The word amateur has at least two connotations. In the first, more widely used manner, it means someone performing some task without pay, in contrast to a "professional" who would be paid for the same task. In this sense, labeling someone an "amateur" can have a negative connotation. For example, amateur athletes in sports such as baseball or football would not be regarded as having ability on par with professional athletes in those sports.
Where this can be interesting is in the case of the Olympic Games. Most Olympic events required that the athletes be amateurs, or non-professionals. To receive pay to perform the sport could have disqualified an athlete from an event, as in the case of Jim Thorpe. Such regulations are now nonexistent for all Olympic sports with the exception of boxing.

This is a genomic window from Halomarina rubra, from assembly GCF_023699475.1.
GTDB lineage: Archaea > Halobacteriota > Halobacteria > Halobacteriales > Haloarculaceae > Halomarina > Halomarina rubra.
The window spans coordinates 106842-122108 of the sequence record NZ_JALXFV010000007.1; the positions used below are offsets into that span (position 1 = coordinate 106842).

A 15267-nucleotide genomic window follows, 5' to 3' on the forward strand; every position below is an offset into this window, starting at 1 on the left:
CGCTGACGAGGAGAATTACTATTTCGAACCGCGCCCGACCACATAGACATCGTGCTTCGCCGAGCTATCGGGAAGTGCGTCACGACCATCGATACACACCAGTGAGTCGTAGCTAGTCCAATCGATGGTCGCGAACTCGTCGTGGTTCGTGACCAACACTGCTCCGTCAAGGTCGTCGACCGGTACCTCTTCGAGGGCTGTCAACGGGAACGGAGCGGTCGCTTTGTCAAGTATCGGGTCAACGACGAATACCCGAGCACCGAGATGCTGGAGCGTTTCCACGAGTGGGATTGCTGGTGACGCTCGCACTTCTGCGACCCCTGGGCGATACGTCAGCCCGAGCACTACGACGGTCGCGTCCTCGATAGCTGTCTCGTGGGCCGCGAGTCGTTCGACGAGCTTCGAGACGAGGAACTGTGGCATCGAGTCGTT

Also in the areas of computer programming and open source, as well as astronomy and ornithology, many amateurs make very meaningful contributions equivalent to or exceeding those of the professionals. To many, description as an amateur is losing its negative meaning, and actually carries a badge of honor.
The other, perhaps somewhat obsolescent usage, stems from the French form of the Latin root of the word meaning a "lover of". (See amateurism.) In this sense, retaining its French inflexion ("am-a-tEUR"), an amateur may be as competent as a paid professional, yet is motivated by a love or passion for the activity, like a connoisseur. In the 17th and 18th centuries virtuoso had similar connotations of passionate involvement.